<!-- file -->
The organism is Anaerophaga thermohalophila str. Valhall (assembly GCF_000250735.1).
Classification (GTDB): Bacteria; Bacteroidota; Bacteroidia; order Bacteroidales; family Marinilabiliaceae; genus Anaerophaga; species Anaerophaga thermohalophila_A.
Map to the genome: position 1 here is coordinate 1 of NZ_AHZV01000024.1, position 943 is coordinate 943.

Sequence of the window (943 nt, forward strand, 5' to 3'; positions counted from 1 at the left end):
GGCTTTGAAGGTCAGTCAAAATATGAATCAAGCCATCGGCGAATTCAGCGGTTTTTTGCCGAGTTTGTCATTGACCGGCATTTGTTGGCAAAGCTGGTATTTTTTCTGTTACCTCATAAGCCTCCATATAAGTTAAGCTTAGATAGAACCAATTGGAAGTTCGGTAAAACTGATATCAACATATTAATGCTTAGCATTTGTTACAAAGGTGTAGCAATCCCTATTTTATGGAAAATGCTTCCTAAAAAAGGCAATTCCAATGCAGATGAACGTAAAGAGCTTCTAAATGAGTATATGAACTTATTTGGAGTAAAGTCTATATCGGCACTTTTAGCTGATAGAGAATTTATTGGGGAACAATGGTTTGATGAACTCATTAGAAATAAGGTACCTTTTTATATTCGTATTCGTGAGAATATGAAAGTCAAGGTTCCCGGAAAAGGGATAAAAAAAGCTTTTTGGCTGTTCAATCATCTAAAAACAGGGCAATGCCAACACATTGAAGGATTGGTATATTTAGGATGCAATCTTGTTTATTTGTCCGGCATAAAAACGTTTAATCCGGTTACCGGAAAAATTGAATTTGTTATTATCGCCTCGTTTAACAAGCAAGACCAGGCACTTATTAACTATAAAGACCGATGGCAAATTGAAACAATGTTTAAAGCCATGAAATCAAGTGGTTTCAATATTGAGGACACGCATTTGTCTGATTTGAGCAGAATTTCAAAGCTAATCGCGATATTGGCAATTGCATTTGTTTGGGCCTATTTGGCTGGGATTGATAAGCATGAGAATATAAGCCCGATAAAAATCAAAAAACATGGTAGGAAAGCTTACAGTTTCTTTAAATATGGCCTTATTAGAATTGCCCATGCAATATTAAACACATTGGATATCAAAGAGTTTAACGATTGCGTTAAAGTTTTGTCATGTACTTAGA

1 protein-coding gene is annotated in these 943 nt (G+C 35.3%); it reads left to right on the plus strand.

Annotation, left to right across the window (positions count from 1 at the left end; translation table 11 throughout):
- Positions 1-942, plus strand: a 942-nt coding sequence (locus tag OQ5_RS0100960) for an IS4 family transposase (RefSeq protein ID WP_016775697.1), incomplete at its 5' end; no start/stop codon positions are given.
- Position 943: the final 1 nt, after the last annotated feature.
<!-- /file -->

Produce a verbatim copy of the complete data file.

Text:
The organism is Anaerophaga thermohalophila str. Valhall (assembly GCF_000250735.1).
Classification (GTDB): Bacteria; Bacteroidota; Bacteroidia; order Bacteroidales; family Marinilabiliaceae; genus Anaerophaga; species Anaerophaga thermohalophila_A.
Map to the genome: position 1 here is coordinate 1 of NZ_AHZV01000024.1, position 943 is coordinate 943.

Sequence of the window (943 nt, forward strand, 5' to 3'; positions counted from 1 at the left end):
GGCTTTGAAGGTCAGTCAAAATATGAATCAAGCCATCGGCGAATTCAGCGGTTTTTTGCCGAGTTTGTCATTGACCGGCATTTGTTGGCAAAGCTGGTATTTTTTCTGTTACCTCATAAGCCTCCATATAAGTTAAGCTTAGATAGAACCAATTGGAAGTTCGGTAAAACTGATATCAACATATTAATGCTTAGCATTTGTTACAAAGGTGTAGCAATCCCTATTTTATGGAAAATGCTTCCTAAAAAAGGCAATTCCAATGCAGATGAACGTAAAGAGCTTCTAAATGAGTATATGAACTTATTTGGAGTAAAGTCTATATCGGCACTTTTAGCTGATAGAGAATTTATTGGGGAACAATGGTTTGATGAACTCATTAGAAATAAGGTACCTTTTTATATTCGTATTCGTGAGAATATGAAAGTCAAGGTTCCCGGAAAAGGGATAAAAAAAGCTTTTTGGCTGTTCAATCATCTAAAAACAGGGCAATGCCAACACATTGAAGGATTGGTATATTTAGGATGCAATCTTGTTTATTTGTCCGGCATAAAAACGTTTAATCCGGTTACCGGAAAAATTGAATTTGTTATTATCGCCTCGTTTAACAAGCAAGACCAGGCACTTATTAACTATAAAGACCGATGGCAAATTGAAACAATGTTTAAAGCCATGAAATCAAGTGGTTTCAATATTGAGGACACGCATTTGTCTGATTTGAGCAGAATTTCAAAGCTAATCGCGATATTGGCAATTGCATTTGTTTGGGCCTATTTGGCTGGGATTGATAAGCATGAGAATATAAGCCCGATAAAAATCAAAAAACATGGTAGGAAAGCTTACAGTTTCTTTAAATATGGCCTTATTAGAATTGCCCATGCAATATTAAACACATTGGATATCAAAGAGTTTAACGATTGCGTTAAAGTTTTGTCATGTACTTAGA

1 protein-coding gene is annotated in these 943 nt (G+C 35.3%); it reads left to right on the plus strand.

Annotation, left to right across the window (positions count from 1 at the left end; translation table 11 throughout):
- Positions 1-942, plus strand: a 942-nt coding sequence (locus tag OQ5_RS0100960) for an IS4 family transposase (RefSeq protein ID WP_016775697.1), incomplete at its 5' end; no start/stop codon positions are given.
- Position 943: the final 1 nt, after the last annotated feature.